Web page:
DS Harry Belltree ruffled and singed so many feathers in Sydney Homicide in his explosive first appearance (Crucifixion Creek, 2014, etc.) that he’s been rusticated to far-off Newcastle. It’s not nearly far enough to ensure the safety of himself, his blind, pregnant wife, Jenny, or assorted well-connected lowlifes.
Trouble begins with the discovery of a disfigured corpse buried in the muck of Ash Island. As Harry suspects from the first, the late Cheung Xiuying, a galley hand on the coal-hauling ship Jialing, is only the first of a bitter crop harvested from the same unofficial graveyard. By the time garageman Marco Ganis is identified as another victim, Harry’s already managed to arrest Wattle Gulley Mine employee Logan McGilvray for beating his wife, been accused by McGilvray of police brutality in the course of the unquestionably brutal arrest, and antagonized every higher-up on the Newcastle Police. All that’s needed is for him to tie both McGilvray and the murders to all-powerful Nordlund Resources Ltd. NRL is a family firm whose principals might as well belong to the Corleone family. Konrad Nordlund has extended his reach from NRL to the Sydney Times, imperiling the ongoing inquiries of Harry’s acquaintance, investigative reporter Kelly Pool; his brother, Bernard, seems to want nothing to do with the family firm; and their niece, Amber, seems unwontedly eager to bring the whole enterprise down by sharing every incriminating detail she can with Harry. Readers who remember the lethal Crows gang from Harry’s debut will be happy to see that they play an active role in this installment and that they have nothing on the Nordlunds’ ability to wreak havoc throughout Newcastle.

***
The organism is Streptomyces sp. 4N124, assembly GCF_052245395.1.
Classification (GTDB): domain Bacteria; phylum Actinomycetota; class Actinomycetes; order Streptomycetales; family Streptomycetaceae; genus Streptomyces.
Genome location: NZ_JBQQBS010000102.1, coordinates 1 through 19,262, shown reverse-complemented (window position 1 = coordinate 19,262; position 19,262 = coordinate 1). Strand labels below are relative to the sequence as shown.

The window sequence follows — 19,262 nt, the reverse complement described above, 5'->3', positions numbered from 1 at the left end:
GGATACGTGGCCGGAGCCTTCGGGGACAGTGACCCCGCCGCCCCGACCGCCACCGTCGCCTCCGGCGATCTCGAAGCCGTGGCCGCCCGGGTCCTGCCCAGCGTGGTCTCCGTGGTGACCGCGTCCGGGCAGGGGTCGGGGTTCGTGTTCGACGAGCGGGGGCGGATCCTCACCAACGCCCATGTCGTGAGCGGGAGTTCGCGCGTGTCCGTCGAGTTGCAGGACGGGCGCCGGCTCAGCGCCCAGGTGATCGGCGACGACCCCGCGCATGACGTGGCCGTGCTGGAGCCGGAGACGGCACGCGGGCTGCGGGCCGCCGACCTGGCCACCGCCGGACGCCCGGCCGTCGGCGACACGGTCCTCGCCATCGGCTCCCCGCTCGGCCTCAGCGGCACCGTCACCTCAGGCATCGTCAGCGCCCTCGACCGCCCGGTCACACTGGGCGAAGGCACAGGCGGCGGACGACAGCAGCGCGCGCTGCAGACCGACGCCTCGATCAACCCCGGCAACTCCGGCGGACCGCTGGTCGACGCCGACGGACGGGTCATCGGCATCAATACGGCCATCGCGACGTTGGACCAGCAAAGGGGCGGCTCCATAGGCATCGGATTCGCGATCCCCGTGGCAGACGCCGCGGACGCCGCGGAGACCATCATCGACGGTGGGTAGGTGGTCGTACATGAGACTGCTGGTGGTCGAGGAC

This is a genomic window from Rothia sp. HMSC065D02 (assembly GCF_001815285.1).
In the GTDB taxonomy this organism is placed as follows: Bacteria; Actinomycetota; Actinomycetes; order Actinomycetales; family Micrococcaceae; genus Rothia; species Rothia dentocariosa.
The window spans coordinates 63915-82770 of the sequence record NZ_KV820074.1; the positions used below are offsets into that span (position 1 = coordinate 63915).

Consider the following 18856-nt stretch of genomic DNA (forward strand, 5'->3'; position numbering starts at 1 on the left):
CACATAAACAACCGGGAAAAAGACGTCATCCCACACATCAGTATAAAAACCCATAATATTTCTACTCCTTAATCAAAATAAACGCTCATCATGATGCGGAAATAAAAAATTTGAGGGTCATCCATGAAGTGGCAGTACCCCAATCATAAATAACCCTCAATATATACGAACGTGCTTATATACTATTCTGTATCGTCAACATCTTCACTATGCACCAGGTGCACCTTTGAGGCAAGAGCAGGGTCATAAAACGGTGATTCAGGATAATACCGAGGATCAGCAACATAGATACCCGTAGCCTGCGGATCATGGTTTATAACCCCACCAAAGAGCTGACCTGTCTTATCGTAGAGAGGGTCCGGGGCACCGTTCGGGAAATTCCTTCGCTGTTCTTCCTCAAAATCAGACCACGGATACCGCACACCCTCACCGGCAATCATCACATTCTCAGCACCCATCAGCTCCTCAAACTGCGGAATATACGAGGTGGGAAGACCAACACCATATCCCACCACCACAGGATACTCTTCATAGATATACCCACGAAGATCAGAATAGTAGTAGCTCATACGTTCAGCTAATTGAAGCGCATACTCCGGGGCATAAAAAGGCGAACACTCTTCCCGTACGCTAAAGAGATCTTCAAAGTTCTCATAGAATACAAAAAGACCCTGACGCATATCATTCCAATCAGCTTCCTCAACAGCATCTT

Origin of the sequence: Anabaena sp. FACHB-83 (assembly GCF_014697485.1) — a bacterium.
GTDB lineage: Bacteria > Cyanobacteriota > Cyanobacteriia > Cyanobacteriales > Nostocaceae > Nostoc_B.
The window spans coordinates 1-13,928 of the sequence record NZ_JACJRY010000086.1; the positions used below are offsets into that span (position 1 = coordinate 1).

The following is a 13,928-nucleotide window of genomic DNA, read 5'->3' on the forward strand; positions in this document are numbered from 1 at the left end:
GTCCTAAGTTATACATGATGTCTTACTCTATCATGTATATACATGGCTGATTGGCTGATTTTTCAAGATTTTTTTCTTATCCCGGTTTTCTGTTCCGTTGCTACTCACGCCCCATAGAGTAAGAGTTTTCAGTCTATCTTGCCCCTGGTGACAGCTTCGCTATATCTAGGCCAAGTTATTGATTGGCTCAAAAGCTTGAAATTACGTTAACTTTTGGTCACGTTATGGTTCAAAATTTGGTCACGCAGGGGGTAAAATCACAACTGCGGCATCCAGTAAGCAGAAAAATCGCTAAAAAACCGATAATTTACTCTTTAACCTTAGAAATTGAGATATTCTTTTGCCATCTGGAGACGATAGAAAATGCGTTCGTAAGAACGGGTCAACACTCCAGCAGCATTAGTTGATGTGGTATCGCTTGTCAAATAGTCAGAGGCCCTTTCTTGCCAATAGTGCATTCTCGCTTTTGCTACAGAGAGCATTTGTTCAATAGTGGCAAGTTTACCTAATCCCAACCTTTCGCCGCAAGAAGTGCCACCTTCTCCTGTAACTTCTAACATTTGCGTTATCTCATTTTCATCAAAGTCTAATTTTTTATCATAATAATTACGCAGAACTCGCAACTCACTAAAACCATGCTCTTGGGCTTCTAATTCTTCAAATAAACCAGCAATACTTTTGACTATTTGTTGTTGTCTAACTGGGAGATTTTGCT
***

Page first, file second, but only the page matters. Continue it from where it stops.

Once again, Maitland plots and writes with furious intensity. Though this second chapter in the Belltree trilogy assumes considerable knowledge of the first and ends as inconclusively as you’d expect, it certainly does a fine job setting fans up for the third and final chapter.